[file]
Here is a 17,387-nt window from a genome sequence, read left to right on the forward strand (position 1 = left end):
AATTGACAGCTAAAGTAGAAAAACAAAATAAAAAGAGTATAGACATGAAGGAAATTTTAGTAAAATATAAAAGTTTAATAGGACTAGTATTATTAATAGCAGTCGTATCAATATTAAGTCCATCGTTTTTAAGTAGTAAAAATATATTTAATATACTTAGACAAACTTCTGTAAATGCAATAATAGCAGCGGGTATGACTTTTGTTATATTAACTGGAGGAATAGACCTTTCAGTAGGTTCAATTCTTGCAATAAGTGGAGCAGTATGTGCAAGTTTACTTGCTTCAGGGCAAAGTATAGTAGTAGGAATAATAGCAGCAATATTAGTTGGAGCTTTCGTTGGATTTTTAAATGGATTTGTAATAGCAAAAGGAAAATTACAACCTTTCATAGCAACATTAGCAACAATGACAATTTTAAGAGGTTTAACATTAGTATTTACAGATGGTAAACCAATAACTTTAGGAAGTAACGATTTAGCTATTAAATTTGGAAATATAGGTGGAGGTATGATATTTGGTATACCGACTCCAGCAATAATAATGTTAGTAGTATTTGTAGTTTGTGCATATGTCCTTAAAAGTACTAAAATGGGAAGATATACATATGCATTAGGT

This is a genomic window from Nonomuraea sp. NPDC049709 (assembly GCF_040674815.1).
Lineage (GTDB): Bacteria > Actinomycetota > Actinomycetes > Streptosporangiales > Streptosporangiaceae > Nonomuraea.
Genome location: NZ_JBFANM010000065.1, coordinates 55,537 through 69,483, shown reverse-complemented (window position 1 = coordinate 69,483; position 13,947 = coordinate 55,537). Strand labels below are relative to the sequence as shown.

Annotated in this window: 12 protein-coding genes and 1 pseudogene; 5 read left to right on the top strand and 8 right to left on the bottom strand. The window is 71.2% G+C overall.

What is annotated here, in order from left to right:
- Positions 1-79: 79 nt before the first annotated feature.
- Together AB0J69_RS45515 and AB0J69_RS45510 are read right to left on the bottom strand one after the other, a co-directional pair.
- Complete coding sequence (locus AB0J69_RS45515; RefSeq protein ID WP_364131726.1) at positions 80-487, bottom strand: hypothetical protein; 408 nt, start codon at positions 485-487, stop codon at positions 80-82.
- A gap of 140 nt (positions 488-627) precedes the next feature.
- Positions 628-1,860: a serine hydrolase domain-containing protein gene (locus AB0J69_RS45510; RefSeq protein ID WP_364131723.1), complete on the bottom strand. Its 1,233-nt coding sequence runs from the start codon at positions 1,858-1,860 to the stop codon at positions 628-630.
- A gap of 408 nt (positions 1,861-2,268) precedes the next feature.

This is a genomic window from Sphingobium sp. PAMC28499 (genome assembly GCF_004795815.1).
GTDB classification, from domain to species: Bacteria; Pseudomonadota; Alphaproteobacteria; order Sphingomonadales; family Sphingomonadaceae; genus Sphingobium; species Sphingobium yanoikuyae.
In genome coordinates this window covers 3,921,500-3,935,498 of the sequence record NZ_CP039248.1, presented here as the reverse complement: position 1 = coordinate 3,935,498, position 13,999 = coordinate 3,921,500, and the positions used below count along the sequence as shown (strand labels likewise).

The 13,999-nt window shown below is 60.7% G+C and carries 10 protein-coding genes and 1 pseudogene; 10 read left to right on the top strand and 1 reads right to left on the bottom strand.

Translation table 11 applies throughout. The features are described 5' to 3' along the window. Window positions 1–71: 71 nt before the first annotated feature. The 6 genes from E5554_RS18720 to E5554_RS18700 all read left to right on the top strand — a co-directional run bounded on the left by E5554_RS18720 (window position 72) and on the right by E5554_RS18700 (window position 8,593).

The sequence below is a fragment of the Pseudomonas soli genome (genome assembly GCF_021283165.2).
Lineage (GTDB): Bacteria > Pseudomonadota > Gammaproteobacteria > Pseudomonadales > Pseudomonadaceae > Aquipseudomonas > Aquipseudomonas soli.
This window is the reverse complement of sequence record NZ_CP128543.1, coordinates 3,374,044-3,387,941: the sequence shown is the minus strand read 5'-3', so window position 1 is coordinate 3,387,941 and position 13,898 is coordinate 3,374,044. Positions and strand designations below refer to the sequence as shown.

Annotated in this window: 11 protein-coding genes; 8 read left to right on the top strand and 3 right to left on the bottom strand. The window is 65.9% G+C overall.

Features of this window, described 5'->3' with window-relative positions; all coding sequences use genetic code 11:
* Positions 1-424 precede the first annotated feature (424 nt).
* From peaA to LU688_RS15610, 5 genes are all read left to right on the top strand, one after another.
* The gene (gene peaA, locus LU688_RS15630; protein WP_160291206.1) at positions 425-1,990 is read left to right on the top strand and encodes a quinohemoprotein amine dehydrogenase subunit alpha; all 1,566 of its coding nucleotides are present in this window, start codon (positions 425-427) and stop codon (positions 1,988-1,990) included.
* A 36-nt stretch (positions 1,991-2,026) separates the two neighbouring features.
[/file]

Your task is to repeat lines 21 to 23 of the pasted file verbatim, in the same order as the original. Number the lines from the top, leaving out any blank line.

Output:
This window is the reverse complement of sequence record NZ_CP128543.1, coordinates 3,374,044-3,387,941: the sequence shown is the minus strand read 5'-3', so window position 1 is coordinate 3,387,941 and position 13,898 is coordinate 3,374,044. Positions and strand designations below refer to the sequence as shown.

Annotated in this window: 11 protein-coding genes; 8 read left to right on the top strand and 3 right to left on the bottom strand. The window is 65.9% G+C overall.

Features of this window, described 5'->3' with window-relative positions; all coding sequences use genetic code 11: